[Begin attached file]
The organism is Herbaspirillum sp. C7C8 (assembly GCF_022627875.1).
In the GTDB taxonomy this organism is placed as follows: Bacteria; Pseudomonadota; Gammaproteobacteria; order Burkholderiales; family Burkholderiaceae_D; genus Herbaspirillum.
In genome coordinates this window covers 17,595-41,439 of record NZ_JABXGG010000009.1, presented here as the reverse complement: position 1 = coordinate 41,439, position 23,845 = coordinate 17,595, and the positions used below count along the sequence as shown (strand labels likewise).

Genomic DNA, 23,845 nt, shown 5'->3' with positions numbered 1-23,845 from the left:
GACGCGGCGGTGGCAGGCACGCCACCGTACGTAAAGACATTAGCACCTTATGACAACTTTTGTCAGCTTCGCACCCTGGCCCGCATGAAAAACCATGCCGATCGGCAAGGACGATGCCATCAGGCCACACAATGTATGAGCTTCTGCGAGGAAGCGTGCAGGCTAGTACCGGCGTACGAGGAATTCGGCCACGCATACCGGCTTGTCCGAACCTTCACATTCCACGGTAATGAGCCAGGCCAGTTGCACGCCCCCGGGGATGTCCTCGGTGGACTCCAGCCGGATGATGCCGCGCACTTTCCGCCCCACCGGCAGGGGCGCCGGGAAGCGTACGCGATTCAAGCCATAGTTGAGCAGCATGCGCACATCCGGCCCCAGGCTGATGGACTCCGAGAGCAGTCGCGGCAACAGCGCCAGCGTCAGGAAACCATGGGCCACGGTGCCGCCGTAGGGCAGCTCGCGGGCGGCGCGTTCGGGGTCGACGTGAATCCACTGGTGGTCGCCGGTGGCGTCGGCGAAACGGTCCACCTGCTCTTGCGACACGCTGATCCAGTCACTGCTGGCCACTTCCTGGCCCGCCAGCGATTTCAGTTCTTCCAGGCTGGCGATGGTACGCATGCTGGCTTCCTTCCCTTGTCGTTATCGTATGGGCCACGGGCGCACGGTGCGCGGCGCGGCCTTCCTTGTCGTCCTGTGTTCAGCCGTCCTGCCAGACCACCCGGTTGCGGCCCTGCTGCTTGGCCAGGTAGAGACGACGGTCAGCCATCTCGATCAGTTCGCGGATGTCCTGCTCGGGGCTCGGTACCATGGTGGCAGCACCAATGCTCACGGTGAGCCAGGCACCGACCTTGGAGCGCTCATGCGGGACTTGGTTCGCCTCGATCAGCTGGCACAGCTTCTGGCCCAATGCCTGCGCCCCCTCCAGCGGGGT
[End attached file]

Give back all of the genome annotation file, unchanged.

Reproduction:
The organism is Herbaspirillum sp. C7C8 (assembly GCF_022627875.1).
In the GTDB taxonomy this organism is placed as follows: Bacteria; Pseudomonadota; Gammaproteobacteria; order Burkholderiales; family Burkholderiaceae_D; genus Herbaspirillum.
In genome coordinates this window covers 17,595-41,439 of record NZ_JABXGG010000009.1, presented here as the reverse complement: position 1 = coordinate 41,439, position 23,845 = coordinate 17,595, and the positions used below count along the sequence as shown (strand labels likewise).

Genomic DNA, 23,845 nt, shown 5'->3' with positions numbered 1-23,845 from the left:
GACGCGGCGGTGGCAGGCACGCCACCGTACGTAAAGACATTAGCACCTTATGACAACTTTTGTCAGCTTCGCACCCTGGCCCGCATGAAAAACCATGCCGATCGGCAAGGACGATGCCATCAGGCCACACAATGTATGAGCTTCTGCGAGGAAGCGTGCAGGCTAGTACCGGCGTACGAGGAATTCGGCCACGCATACCGGCTTGTCCGAACCTTCACATTCCACGGTAATGAGCCAGGCCAGTTGCACGCCCCCGGGGATGTCCTCGGTGGACTCCAGCCGGATGATGCCGCGCACTTTCCGCCCCACCGGCAGGGGCGCCGGGAAGCGTACGCGATTCAAGCCATAGTTGAGCAGCATGCGCACATCCGGCCCCAGGCTGATGGACTCCGAGAGCAGTCGCGGCAACAGCGCCAGCGTCAGGAAACCATGGGCCACGGTGCCGCCGTAGGGCAGCTCGCGGGCGGCGCGTTCGGGGTCGACGTGAATCCACTGGTGGTCGCCGGTGGCGTCGGCGAAACGGTCCACCTGCTCTTGCGACACGCTGATCCAGTCACTGCTGGCCACTTCCTGGCCCGCCAGCGATTTCAGTTCTTCCAGGCTGGCGATGGTACGCATGCTGGCTTCCTTCCCTTGTCGTTATCGTATGGGCCACGGGCGCACGGTGCGCGGCGCGGCCTTCCTTGTCGTCCTGTGTTCAGCCGTCCTGCCAGACCACCCGGTTGCGGCCCTGCTGCTTGGCCAGGTAGAGACGACGGTCAGCCATCTCGATCAGTTCGCGGATGTCCTGCTCGGGGCTCGGTACCATGGTGGCAGCACCAATGCTCACGGTGAGCCAGGCACCGACCTTGGAGCGCTCATGCGGGACTTGGTTCGCCTCGATCAGCTGGCACAGCTTCTGGCCCAATGCCTGCGCCCCCTCCAGCGGGGT